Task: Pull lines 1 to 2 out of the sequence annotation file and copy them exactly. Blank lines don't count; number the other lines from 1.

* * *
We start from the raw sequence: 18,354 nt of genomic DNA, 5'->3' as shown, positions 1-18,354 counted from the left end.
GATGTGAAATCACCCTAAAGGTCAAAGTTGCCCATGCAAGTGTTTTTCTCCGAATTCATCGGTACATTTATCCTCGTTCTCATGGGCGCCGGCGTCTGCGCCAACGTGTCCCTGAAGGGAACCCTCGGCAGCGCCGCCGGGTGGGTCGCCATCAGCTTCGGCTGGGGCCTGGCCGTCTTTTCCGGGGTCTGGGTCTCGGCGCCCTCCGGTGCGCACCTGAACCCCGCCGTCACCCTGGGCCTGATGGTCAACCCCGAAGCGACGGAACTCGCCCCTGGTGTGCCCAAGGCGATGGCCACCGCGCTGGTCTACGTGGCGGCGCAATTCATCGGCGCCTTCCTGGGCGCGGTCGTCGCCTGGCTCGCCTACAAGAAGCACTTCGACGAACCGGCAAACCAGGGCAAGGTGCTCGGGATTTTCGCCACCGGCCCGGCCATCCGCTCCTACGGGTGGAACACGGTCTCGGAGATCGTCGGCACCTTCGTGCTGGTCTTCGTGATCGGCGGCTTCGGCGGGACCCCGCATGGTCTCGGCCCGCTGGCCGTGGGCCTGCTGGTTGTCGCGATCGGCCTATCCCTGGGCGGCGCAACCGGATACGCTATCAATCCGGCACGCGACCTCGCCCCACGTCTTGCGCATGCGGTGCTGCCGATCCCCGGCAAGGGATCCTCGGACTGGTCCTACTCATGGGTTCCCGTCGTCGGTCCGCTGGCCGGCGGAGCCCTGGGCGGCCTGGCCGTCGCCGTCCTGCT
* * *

We start from the raw sequence: 18,354 nt of genomic DNA, 5'->3' as shown, positions 1-18,354 counted from the left end.
GATGTGAAATCACCCTAAAGGTCAAAGTTGCCCATGCAAGTGTTTTTCTCCGAATTCATCGGTACATTTATCCTCGTTCTCATGGGCGCCGGCGTCTGCGCCAACGTGTCCCTGAAGGGAACCCTCGGCAGCGCCGCCGGGTGGGTCGCCATCAGCTTCGGCTGGGGCCTGGCCGTCTTTTCCGGGGTCTGGGTCTCGGCGCCCTCCGGTGCGCACCTGAACCCCGCCGTCACCCTGGGCCTGATGGTCAACCCCGAAGCGACGGAACTCGCCCCTGGTGTGCCCAAGGCGATGGCCACCGCGCTGGTCTACGTGGCGGCGCAATTCATCGGCGCCTTCCTGGGCGCGGTCGTCGCCTGGCTCGCCTACAAGAAGCACTTCGACGAACCGGCAAACCAGGGCAAGGTGCTCGGGATTTTCGCCACCGGCCCGGCCATCCGCTCCTACGGGTGGAACACGGTCTCGGAGATCGTCGGCACCTTCGTGCTGGTCTTCGTGATCGGCGGCTTCGGCGGGACCCCGCATGGTCTCGGCCCGCTGGCCGTGGGCCTGCTGGTTGTCGCGATCGGCCTATCCCTGGGCGGCGCAACCGGATACGCTATCAATCCGGCACGCGACCTCGCCCCACGTCTTGCGCATGCGGTGCTGCCGATCCCCGGCAAGGGATCCTCGGACTGGTCCTACTCATGGGTTCCCGTCGTCGGTCCGCTGGCCGGCGGAGCCCTGGGCGGCCTGGCCGTCGCCGTCCTGCT